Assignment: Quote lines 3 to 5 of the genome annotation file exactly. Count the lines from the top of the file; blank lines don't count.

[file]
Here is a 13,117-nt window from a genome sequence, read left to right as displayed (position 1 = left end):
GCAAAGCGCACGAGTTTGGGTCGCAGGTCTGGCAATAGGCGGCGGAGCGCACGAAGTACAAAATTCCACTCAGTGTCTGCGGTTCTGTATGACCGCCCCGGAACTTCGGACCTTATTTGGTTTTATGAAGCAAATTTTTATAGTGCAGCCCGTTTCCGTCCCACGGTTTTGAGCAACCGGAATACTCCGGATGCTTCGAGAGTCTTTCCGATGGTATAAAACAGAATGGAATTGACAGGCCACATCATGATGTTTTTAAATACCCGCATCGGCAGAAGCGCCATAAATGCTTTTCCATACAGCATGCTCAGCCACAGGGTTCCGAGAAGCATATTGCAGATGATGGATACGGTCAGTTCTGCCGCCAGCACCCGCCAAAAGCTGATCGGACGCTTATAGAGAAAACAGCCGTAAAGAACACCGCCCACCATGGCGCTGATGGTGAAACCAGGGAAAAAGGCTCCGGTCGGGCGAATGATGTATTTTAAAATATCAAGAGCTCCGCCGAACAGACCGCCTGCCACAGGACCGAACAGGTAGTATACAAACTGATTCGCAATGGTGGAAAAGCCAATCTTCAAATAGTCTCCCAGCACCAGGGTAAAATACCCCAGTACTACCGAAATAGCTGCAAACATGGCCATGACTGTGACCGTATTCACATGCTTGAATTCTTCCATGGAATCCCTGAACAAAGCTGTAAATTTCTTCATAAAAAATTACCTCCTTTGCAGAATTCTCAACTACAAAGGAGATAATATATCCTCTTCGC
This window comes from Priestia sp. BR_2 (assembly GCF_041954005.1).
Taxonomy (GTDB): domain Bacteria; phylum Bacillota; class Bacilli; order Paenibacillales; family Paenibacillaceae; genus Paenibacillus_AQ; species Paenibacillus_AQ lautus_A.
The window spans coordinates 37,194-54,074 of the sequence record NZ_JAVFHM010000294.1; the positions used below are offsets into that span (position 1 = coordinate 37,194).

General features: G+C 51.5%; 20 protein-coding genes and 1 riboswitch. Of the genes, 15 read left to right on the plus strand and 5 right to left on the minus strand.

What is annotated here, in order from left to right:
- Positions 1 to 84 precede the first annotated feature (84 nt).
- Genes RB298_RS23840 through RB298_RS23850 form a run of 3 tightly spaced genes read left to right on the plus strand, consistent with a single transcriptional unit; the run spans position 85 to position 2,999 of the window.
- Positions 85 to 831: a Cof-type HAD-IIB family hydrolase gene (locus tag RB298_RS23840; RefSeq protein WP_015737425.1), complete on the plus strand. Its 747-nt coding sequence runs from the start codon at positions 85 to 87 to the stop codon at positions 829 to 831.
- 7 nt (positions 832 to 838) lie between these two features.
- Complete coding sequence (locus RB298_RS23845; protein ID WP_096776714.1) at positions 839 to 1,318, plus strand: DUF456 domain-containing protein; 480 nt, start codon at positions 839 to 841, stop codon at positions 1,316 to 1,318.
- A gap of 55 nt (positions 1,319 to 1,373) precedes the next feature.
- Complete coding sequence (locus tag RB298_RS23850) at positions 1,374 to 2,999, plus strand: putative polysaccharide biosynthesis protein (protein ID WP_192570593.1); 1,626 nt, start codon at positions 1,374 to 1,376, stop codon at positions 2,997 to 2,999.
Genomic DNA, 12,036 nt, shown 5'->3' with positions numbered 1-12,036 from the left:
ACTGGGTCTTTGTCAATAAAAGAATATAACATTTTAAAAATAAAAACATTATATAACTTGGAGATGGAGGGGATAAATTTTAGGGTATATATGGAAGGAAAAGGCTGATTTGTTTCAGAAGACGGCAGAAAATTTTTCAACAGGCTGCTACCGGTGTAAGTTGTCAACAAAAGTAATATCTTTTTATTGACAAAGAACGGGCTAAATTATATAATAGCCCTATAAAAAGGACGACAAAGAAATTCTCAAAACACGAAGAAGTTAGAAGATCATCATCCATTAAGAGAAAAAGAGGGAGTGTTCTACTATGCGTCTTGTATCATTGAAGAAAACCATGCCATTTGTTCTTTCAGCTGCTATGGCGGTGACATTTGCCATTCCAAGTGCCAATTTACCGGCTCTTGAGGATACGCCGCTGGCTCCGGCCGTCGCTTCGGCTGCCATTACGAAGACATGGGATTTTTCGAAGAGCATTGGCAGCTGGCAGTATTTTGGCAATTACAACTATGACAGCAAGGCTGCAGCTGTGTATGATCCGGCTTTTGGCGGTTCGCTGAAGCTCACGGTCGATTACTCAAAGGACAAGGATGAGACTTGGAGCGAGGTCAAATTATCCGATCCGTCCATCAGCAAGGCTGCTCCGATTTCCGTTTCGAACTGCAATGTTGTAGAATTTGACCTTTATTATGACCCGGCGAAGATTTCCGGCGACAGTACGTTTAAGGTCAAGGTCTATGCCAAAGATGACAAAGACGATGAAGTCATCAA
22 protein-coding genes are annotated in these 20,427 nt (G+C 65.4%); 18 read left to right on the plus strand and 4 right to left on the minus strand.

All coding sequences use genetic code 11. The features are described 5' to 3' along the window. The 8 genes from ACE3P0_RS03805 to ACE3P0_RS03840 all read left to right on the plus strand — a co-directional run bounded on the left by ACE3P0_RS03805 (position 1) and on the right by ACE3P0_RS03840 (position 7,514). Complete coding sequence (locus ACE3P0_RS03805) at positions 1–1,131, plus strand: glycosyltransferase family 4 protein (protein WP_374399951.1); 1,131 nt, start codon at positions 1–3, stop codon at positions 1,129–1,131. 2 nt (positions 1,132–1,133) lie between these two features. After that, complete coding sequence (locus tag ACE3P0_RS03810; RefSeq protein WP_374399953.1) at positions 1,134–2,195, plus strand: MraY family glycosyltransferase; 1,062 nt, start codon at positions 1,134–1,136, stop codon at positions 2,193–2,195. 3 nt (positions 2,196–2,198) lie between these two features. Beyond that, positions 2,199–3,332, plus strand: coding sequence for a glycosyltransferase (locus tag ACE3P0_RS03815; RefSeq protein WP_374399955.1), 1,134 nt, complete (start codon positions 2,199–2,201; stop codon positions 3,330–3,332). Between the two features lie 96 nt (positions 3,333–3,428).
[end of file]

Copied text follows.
This window comes from Priestia sp. BR_2 (assembly GCF_041954005.1).
Taxonomy (GTDB): domain Bacteria; phylum Bacillota; class Bacilli; order Paenibacillales; family Paenibacillaceae; genus Paenibacillus_AQ; species Paenibacillus_AQ lautus_A.
The window spans coordinates 37,194-54,074 of the sequence record NZ_JAVFHM010000294.1; the positions used below are offsets into that span (position 1 = coordinate 37,194).